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Holocaust remembrance and inexcusable hyperbole

Israeli President Isaac Herzog conveyed an appropriate Yom Hashoah message with just the right tone, but the people who most needed to hear and heed it either weren’t listening or didn’t think it applied to them.

Israeli President Isaac Herzog delivers an address at Yad Vashem on the eve of Holocaust Remembrance Day, Jerusalem, April 17, 2023. Credit: Kobi Gideon/Government Press Office.
Israeli President Isaac Herzog delivers an address at Yad Vashem on the eve of Holocaust Remembrance Day, Jerusalem, April 17, 2023. Credit: Kobi Gideon/Government Press Office.
Ruthie Blum. Photo by Ariel Jerozolomski.
Ruthie Blum
Ruthie Blum, former adviser at the office of Prime Minister Benjamin Netanyahu, is an award-winning columnist and senior contributing editor at JNS, as well as co-host, with Amb. Mark Regev, of "Israel Undiplomatic" on JNS-TV. She writes and lectures on Israeli politics and culture, and on U.S.-Israel relations. Originally from New York City, she moved to Israel in 1977 and is based in Tel Aviv.

During his Holocaust Remembrance Day speech on Monday night at Yad Vashem, Israeli President Isaac Herzog admonished the public never to invoke the genocide of the Jews in any context other than the Shoah itself. This was a not-so-veiled reference to a practice that’s become frighteningly commonplace in the politically polarized country.

“The Nazi abomination is an unprecedented evil, unique by any measure,” he said. “We must remember, repeat and emphasize again and again: These, and only these, are Nazis. This, and only this, is the Holocaust. Even when we are in the midst of fierce disagreements on our destiny, calling, faith and values, we must be careful about and guard against making any comparison, any analogy, to the Holocaust and the Nazis.”

He went on to remind the citizens of Israel that the “Nazi monster” didn’t distinguish between one member of the tribe or another, regardless of their “views, beliefs or lifestyles.” Indeed, he stressed, such “nuances” were utterly meaningless to those who set out to annihilate every last Jew.

“For them,” he pointed out, “we were one people, scattered and separated among all the nations, with one sentence: death. And our victory over them, as well, which takes place every day, is a victory of one people.”

He concluded: “We are currently celebrating 75 years of Israeli independence—75 years of victory during which the Jewish and democratic State of Israel and its [proud] society are standing up and declaring to the Nazi monster and those who, even in this generation, are following in its path: ‘You cannot defeat us, because we are brothers and sisters; yes, siblings who know how to argue and dispute, but never hate one another, are never enemies.’ We are one people and we will remain one people, united not only by a painful history, but also by a shared destiny and a hopeful future.”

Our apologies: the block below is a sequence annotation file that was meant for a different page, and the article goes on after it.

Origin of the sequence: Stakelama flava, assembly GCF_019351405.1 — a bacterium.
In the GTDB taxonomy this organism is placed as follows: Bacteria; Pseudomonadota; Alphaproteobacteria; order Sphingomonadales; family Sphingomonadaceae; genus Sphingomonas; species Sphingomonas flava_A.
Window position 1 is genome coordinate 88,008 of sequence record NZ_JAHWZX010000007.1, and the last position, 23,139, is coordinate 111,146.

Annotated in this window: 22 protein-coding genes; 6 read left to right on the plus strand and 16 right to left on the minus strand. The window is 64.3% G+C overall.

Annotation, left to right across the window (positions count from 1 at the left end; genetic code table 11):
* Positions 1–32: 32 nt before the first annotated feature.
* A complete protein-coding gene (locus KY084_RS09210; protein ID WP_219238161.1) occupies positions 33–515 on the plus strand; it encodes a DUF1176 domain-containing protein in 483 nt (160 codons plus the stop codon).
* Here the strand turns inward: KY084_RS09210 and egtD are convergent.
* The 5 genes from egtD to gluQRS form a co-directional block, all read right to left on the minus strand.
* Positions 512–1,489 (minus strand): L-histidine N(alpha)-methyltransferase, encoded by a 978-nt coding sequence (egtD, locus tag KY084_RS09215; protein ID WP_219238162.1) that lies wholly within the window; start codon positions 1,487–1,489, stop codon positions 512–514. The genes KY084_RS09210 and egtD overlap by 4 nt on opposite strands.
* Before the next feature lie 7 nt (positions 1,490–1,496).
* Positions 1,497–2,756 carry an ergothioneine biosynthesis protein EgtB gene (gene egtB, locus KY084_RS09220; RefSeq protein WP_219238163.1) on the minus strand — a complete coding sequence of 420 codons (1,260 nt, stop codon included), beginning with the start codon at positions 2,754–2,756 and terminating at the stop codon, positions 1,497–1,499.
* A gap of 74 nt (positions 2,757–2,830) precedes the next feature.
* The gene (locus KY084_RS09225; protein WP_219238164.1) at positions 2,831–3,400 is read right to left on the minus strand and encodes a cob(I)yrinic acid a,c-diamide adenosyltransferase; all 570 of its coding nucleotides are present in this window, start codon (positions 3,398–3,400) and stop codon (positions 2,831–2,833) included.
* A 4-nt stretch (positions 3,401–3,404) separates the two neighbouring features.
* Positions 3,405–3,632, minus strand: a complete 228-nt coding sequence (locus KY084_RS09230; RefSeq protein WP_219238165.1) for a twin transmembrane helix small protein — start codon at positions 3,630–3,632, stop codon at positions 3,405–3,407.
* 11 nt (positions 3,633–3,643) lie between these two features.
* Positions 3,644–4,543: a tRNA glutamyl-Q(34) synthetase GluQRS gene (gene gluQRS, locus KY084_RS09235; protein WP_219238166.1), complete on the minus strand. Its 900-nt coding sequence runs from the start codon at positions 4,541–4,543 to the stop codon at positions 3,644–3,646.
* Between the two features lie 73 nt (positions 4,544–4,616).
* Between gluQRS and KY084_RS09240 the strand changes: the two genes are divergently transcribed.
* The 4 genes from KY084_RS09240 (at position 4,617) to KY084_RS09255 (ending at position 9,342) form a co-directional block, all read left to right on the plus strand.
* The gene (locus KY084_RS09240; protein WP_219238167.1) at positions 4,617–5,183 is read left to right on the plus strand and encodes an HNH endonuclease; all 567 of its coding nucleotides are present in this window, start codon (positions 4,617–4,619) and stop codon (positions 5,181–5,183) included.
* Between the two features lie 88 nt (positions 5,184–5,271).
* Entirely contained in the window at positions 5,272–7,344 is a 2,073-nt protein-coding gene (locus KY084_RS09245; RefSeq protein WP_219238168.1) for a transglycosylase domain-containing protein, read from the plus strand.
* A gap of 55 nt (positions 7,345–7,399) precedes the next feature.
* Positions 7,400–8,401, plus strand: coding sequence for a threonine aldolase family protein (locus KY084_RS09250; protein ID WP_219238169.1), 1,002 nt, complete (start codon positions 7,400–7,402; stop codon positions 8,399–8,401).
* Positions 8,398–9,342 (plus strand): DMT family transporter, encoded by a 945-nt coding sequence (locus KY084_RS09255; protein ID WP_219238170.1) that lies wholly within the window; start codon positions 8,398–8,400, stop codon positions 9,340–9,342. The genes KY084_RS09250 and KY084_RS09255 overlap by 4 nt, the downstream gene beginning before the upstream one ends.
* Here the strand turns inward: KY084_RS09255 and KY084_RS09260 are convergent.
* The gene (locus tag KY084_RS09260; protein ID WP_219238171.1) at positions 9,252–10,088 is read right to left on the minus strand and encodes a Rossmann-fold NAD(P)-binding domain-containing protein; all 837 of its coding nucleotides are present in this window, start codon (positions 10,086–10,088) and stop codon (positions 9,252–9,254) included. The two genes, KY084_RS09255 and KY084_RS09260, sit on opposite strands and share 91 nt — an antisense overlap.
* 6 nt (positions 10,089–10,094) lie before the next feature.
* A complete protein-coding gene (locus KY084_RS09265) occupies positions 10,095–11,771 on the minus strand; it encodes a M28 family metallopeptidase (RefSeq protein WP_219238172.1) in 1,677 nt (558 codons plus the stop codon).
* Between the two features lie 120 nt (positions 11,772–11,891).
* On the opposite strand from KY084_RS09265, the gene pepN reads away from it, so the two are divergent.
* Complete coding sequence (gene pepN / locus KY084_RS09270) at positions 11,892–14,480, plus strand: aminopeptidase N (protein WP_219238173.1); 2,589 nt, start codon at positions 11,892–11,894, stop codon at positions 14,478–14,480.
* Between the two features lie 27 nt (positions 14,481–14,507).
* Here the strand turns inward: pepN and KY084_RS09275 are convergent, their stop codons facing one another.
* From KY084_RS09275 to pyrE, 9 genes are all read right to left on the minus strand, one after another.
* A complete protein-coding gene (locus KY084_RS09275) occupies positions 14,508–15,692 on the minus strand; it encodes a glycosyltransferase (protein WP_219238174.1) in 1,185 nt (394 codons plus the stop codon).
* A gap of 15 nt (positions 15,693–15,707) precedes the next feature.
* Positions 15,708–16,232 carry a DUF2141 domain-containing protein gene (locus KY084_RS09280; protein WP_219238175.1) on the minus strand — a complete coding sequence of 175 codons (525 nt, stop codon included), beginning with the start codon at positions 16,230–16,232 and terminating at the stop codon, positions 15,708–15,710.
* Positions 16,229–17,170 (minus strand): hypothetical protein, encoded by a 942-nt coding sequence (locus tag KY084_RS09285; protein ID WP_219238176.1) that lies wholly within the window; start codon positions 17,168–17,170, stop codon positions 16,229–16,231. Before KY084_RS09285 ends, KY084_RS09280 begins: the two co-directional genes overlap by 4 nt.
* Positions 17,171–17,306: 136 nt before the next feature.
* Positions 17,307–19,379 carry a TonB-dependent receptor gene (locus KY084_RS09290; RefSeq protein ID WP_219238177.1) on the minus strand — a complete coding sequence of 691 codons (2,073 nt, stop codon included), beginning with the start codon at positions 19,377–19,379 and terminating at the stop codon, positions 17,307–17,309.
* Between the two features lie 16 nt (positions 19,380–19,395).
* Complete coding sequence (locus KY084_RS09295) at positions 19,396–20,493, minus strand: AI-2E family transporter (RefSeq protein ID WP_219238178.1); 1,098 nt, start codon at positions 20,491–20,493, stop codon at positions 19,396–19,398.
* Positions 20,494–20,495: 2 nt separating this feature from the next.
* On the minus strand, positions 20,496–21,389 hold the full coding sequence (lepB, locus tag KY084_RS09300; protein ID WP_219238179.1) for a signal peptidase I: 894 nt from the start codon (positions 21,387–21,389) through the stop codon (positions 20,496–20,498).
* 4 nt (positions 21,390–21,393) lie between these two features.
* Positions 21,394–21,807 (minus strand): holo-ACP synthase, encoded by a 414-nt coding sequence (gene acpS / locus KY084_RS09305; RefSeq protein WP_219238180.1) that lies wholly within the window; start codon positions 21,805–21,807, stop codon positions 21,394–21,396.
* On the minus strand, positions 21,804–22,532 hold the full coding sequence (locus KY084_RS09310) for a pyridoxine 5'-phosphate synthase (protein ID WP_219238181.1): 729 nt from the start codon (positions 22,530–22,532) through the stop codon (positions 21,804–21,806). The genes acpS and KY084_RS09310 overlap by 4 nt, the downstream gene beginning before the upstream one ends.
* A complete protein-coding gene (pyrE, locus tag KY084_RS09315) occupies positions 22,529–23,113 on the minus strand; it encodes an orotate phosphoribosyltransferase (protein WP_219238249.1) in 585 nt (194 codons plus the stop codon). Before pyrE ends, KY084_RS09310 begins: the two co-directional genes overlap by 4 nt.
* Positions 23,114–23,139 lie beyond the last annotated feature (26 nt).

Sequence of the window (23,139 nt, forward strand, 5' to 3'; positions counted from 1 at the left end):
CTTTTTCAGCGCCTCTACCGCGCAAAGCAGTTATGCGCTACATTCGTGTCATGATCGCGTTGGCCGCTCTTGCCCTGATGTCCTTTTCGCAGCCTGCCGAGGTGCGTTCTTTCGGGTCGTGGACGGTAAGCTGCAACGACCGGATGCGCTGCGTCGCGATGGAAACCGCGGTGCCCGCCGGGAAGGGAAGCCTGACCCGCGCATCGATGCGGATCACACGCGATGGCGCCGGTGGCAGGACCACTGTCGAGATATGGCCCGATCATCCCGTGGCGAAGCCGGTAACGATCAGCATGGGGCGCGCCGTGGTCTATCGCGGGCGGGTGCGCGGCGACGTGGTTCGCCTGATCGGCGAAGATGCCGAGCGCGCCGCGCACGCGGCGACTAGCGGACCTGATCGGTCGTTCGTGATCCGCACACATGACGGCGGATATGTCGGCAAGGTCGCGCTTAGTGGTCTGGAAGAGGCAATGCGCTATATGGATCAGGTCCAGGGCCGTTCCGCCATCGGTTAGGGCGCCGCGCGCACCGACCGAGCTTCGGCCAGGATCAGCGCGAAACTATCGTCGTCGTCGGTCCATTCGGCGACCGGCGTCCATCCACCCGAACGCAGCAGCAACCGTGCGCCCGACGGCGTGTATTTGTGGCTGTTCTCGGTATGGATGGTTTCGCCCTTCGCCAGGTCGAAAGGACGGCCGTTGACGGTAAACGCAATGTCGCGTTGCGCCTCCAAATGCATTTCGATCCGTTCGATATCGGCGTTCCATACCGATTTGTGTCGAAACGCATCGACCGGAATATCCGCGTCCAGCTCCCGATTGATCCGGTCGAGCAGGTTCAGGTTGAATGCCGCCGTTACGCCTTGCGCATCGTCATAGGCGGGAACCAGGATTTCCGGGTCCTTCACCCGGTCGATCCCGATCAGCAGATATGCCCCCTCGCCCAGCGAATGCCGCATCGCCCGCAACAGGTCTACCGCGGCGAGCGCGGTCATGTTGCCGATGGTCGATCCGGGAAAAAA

It was an appropriate message with just the right tone. As is the case with all such pleas, however, the people who most needed to hear and heed it either weren’t listening or didn’t think it applied to them. Indeed, within minutes, Herzog’s social-media feed was filled with nasty remarks from both sides of the spectrum.

Supporters of the government accused him of abetting the opposition to thwart judicial reforms. Members of the protest movement were more vitriolic.

“I’m ashamed that you’re the president of my country,” tweeted one respondent. “You have nothing to say about the pure evil [Prime Minister Benjamin Netanyahu] that’s trying to destroy the country just to get out of going to jail.”

Another, writing “Yair Golan was right,” posted an article from 2016 about the then-deputy chief of staff of the Israel Defense Forces, who took the opportunity of Holocaust Remembrance Day to caution against the country’s own “seeds of intolerance, violence, self-destruction and moral deterioration.”

Yet another argued, “Make no mistake; the comparison [of the current government] to the rise of the Third Reich is absolutely spot on!”

So much for Herzog’s words about Jewish unity, delivered at the World Holocaust Remembrance Center in Jerusalem. Simultaneously, at a Tel Aviv synagogue service marking the somber event, MK Boaz Bismuth from Netanyahu’s Likud Party was heckled loudly as he attempted to express a similar sentiment about brotherhood.

Shouting one of the key chants at anti-government rallies (“shame, shame, shame”) and ordering him to leave, many congregants wouldn’t let him speak. Some attendees yelled at them to stop harassing their guest. Faced with the altercation that was threatening to turn physically violent, Bismuth exited the premises.

“When your daily job is to corrode the remains of Israeli statehood, and then you appear at a Holocaust Remembrance Day ceremony and pretend to represent something, don’t be surprised when you’re thrown out on your butt,” tweeted Raanan Shaked, an editor at the Hebrew daily Yedioth Ahronoth.

This type of hyperbole, along with the very comparisons and analogies that Herzog insisted rightly should be taboo, is not only now the norm; its spewers refuse to refrain from employing it even while the country mourns the six million who didn’t live to see the birth of the Jewish state and honors the survivors of the unfathomable atrocity.

It’s as inexcusable as any form of Holocaust denial. Shame on any Israeli who engages in it.

Ruthie Blum is a Tel Aviv-based columnist and commentator. She writes and lectures on Israeli politics and culture, as well as on U.S.-Israel relations. The winner of the Louis Rappaport award for excellence in commentary, she is the author of the book “To Hell in a Handbasket: Carter, Obama, and the ‘Arab Spring.’ ” 

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